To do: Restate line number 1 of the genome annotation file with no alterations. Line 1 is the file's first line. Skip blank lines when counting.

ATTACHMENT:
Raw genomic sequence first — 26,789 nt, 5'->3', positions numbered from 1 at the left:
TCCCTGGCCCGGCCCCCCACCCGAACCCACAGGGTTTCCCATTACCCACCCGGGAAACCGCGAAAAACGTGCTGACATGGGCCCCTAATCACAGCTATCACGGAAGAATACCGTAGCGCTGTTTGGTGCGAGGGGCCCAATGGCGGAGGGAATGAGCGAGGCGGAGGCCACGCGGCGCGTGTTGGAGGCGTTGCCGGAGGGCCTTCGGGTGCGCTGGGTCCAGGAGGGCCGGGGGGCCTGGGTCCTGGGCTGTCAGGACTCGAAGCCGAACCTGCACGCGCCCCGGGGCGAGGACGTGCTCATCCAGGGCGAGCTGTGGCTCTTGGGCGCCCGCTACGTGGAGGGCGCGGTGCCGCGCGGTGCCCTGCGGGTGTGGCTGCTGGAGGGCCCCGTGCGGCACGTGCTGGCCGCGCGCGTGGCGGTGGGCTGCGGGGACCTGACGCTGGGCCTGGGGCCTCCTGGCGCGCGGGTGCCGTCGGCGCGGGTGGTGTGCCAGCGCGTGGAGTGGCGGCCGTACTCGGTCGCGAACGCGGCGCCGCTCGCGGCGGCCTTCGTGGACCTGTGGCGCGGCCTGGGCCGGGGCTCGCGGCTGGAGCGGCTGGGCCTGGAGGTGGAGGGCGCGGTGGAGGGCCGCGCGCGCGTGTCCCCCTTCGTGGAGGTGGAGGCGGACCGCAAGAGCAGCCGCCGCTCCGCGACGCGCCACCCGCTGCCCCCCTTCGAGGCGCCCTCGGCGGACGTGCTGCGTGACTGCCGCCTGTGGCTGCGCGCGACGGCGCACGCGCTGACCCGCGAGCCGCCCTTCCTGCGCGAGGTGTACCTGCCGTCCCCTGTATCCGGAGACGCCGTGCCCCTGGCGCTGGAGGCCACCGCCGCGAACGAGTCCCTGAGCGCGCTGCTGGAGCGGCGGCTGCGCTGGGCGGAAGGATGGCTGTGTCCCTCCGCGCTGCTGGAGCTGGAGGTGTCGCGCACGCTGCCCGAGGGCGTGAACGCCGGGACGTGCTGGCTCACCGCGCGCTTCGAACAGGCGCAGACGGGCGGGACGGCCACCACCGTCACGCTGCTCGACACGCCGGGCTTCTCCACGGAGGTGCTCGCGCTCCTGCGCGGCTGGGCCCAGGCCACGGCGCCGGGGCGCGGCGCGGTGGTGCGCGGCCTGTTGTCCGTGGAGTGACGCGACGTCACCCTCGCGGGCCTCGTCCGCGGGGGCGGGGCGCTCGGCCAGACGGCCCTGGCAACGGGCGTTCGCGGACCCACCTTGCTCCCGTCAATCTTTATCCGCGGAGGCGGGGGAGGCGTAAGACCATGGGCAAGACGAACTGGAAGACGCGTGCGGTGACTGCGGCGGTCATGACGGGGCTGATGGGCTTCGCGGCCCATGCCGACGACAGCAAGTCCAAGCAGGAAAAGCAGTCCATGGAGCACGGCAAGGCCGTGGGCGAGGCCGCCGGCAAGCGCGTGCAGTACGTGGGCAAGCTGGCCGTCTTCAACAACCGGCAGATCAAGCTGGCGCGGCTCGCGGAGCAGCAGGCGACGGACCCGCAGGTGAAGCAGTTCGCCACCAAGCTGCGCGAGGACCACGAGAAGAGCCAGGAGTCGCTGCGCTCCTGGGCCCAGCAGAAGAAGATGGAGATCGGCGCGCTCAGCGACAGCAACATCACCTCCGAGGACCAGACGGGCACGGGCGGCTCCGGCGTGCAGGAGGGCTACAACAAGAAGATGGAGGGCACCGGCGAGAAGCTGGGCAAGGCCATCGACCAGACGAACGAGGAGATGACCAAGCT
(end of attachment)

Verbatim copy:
Raw genomic sequence first — 26,789 nt, 5'->3', positions numbered from 1 at the left: